Historically, Alaska was the first entry point of humans into the Americas when some groups crossed the Bering land bridge from Asia during the ice age more than 10,000 years ago.  Over time, some moved south, settled throughout the Americas, and are now referred to as the Indigenous peoples of the Americas whose similarity in features to Asian offers a clue.

With a vast territory and northern location (the north most location of Alaska is about 1000 miles from the North Pole), one usually associates extreme colds with Alaska.  In reality, the climate of Alaska varies a lot depending on the regions.  For instance, the southeastern region which is the popular destination of Alaskan cruises is not much cooler than Seattle or Western Europe.  And Anchorage’s climate is reasonably mild although due to its latitude, there can be as little as 5 hours of daylight in the winter.  On the other hand, by some estimates, Alaska does have three million lakes and more than 100,000 or roughly half of the world’s glaciers.

Typical Alaska cruise itinerary includes visit to Ketchikan, Juneau and  Skagway from south to north on its ports of call.  Juneau is the capital of Alaska but is not accessible from Alaskan roadway system.   The other two towns are small enough for easy strolls and exploration by foot.   While Ketchikan has many wildlife to show for – from salmon to bald eagles, Skagway is full of colorful human stories and history, thanks to the Klondike gold rush of 1896.  It was the port from where prospectors prepared for and started their 500-mile journey to the gold fields in Canada.  Some never made it to the gold fields and many never made it back.  Very few became rich.  Of course, the real smart ones “mine the miners” and became wealthy without nearly as much hardship (Now you understand why people want to work in Wall Street?).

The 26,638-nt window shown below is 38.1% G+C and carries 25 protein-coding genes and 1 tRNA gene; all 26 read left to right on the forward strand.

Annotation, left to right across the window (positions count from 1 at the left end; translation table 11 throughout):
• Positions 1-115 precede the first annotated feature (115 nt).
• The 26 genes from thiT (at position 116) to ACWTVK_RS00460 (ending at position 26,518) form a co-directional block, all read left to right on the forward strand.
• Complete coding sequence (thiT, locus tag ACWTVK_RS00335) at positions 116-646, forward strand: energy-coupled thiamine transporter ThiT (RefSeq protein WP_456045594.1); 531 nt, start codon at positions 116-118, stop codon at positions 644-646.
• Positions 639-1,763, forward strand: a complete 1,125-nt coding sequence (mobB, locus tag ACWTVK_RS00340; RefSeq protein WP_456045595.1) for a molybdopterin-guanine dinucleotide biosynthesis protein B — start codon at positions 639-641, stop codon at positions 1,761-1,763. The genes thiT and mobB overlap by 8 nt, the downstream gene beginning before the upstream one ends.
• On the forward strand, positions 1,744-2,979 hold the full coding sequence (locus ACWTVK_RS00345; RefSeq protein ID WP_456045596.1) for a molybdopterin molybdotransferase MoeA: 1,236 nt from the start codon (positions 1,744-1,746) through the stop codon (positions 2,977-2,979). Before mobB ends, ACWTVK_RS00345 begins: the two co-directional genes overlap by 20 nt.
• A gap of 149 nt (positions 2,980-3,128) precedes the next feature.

Land excursions at those towns through cruise companies or independent operators offer opportunities to get close to natural beauties as well as wild animals such as salmon, bald eagle, grizzly bear, and humpback whale.  More adventurous minded tourists could also try glacier/ice field trekking, kayaking, rafting, etc.  Further north from Skagway, scenic cruising of Glacier Bay National Park and the College Fjord adds acclamations to the week-long cruise as majestic glaciers meet the sea water.  For some reasons, our memory of Glacier Bay was different and better from our first visit a decade ago.  The cruise ship we were on shut the engines and let us enjoy the views and sounds in complete silence.  I can still remember hearing the sound of crumbling glaciers from miles away with occasional cheers when one actually sees something.  Otherwise, passengers were mostly whispering as if everyone was afraid of disturbing the nature.  Below are a few selected photos that I took for your enjoyment.  To enlarge, simply left click on the photo.